Behind every ski resort is a plethora of teams — the ski lift crew, the snowmaking people, the snow groomers who flatten the pistes overnight, and the ski patrol team. I signed up to open the pistes with the ski patrol in Manigod, a family-friendly ski resort connected to La Clusaz.
With a nearby chairlift churning into action, Nicolas from ski patrol arrived, ready to open his final piste for the morning. It’s almost 9am, and today was an easy 8.30 start for him. When there’s a risk of avalanche, he’s on the mountain at 6.30am, preparing and detonating avalanche bombs, and verifying that the pistes are once again safe.
Nicolas, already weighed down by a large backpack and a massive drill, collected two blue poles on our way to open a piste. At a crossroad of pistes, we stopped to hoist a ‘SLOW’ banner. Further down our piste, Nicolas drilled holes for the two blue poles to be planted where he’d noticed them missing the night before. We sauntered down the piste on our skis from side to side, checking for problems and fixing any signs or poles that were loose.
Being an easy blue run without any avalanche risk, opening the piste was a casual affair. Skiers zoomed past us before we’d finished, and Nicolas kept his eye on a small child who had fallen badly, waiting until the boy was back on his feet with no signs of injury before carrying on to the next wonky pole.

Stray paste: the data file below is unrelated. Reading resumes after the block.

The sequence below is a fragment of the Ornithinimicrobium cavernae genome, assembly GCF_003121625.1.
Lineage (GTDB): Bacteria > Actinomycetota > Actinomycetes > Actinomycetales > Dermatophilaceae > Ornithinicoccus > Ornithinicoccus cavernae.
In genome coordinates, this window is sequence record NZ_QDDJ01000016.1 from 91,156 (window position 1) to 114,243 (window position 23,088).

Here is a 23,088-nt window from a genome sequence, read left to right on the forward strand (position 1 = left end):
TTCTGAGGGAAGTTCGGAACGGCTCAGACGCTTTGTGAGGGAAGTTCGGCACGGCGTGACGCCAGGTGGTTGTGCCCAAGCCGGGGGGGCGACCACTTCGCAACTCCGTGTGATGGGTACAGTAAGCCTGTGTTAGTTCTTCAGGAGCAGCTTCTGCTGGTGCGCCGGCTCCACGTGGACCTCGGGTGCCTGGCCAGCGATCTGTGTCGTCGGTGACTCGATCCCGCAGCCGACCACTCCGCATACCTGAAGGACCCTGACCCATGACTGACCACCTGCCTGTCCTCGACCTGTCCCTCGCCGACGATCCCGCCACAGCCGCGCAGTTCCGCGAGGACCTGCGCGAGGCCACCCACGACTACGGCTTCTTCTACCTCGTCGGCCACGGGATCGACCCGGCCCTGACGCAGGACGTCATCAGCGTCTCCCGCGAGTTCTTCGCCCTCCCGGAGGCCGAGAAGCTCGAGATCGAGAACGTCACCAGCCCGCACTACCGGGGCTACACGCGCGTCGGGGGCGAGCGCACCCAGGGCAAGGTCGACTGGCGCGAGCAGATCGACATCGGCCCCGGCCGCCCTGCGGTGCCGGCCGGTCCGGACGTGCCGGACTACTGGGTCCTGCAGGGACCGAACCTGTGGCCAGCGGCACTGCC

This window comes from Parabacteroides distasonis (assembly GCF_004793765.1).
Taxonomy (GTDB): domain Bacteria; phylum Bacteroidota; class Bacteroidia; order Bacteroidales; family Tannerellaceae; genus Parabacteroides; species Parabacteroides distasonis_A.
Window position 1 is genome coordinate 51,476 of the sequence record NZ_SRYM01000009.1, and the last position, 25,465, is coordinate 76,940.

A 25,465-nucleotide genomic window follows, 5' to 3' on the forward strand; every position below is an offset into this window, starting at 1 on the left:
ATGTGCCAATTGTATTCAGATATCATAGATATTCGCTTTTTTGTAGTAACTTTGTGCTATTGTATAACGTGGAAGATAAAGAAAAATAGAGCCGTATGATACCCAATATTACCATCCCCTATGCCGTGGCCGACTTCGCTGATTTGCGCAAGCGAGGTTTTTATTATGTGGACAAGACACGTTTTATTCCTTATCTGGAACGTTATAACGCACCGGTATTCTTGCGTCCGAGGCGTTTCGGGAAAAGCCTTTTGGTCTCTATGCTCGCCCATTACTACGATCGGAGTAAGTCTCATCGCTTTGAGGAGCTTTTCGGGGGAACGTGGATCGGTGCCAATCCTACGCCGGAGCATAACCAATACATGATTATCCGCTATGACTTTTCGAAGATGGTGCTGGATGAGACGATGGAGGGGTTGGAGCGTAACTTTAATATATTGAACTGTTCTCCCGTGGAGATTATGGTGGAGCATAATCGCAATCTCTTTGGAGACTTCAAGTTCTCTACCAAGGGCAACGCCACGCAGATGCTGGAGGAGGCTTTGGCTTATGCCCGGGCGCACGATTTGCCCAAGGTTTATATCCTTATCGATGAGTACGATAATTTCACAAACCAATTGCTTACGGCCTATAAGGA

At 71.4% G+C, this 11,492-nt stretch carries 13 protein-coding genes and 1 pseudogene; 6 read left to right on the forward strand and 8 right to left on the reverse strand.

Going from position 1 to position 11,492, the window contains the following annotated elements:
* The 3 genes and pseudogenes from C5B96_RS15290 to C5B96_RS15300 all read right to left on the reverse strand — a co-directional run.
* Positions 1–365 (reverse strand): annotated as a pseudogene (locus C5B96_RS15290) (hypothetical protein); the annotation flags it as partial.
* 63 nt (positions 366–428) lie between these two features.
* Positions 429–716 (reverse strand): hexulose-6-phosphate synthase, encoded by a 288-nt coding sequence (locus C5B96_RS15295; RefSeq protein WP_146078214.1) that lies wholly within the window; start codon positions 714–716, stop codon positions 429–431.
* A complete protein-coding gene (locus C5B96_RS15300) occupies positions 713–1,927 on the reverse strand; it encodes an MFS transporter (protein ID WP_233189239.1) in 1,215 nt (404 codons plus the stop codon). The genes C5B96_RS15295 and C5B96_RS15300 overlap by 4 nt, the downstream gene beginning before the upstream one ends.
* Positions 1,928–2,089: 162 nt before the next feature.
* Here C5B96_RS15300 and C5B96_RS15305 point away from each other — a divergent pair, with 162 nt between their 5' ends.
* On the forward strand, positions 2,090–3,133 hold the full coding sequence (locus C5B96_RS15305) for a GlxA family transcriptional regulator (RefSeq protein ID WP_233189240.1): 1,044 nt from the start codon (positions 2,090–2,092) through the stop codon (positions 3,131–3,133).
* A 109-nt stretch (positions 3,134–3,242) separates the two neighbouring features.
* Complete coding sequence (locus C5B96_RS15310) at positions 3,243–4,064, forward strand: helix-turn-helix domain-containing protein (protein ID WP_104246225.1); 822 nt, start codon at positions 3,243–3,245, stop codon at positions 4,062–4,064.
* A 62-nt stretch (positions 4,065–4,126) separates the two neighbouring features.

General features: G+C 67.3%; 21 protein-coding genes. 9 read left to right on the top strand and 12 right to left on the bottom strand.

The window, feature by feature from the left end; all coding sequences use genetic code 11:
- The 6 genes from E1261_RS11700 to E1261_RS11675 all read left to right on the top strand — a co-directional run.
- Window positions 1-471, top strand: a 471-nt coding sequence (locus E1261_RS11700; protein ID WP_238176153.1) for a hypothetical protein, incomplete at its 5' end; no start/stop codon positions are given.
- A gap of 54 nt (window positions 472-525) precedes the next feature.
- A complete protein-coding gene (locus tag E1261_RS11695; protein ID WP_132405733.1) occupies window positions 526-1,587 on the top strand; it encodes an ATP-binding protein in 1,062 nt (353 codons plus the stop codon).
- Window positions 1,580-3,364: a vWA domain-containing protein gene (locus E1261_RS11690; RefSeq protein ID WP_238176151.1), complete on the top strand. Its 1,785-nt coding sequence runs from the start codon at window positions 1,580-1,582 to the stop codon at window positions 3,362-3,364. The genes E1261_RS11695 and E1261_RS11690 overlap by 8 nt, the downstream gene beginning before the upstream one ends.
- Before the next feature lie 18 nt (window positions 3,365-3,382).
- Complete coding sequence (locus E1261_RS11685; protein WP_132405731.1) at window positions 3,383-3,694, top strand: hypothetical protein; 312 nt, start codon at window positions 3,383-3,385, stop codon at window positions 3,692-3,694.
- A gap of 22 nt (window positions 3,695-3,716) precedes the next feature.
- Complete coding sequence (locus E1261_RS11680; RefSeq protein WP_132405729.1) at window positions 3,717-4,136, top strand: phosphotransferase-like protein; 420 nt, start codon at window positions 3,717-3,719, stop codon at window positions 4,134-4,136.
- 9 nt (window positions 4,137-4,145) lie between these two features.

While pole colour indicates piste difficulty (from green for beginners to black for advanced), the blue poles on the right of our piste had orange tips. Nicolas explained that it’s a safety measure throughout France: poles with orange tips indicate the right edge of the piste, and poles without indicate the left edge. If you’re skiing on a foggy day, you can use the poles to guide you safely down by making sure the ones with orange tips are on your right.
When we’d finished opening the piste, Nicolas demonstrated his avalanche airbag with the help of a volunteer. Pulling a toggle on the shoulder strap causes an airbag to inflate quickly but gently, and it would keep the wearer floating above the snow if caught in an avalanche.
As well as an airbag in his backpack, Nicolas carries a large first aid kit, a litre of water, an avalanche shovel and probe, crampons and climbing gear. The backpack is heavy, and he carries it every day. Each ski patrol cabin has a defibrillator in a backpack and an oxygen tank in another backpack to cope with every mountain emergency. Cabins at strategically placed points mean staff can get to any injured person within a few minutes by skiing or with a snowmobile.
During his shift, Nicolas will make regular piste checks, alerting the other resort teams of any tasks, such as asking the snow groomers to fill in a rut on the side of a piste He will also provide first aid to anyone injured and transportation to the closest medical centre, and then close each piste at the end of the day.
Junior French ski patrol staff must pass a ski test, a first aid test (two weeks) and one of the toughest ski patrol courses in the world (six weeks). Just 5-10% of ski patrol applicants are successful at qualifying each year, and there are positions for only one third of the 6600 qualified ski patrol professionals in France. It’s a popular job, and a relief to know the rest of us are in capable hands if we need their help.
The public are invited to open a Manigod piste with a member of the ski patrol for free every Tuesday morning during February school holidays. Sign up at the tourist office in advance.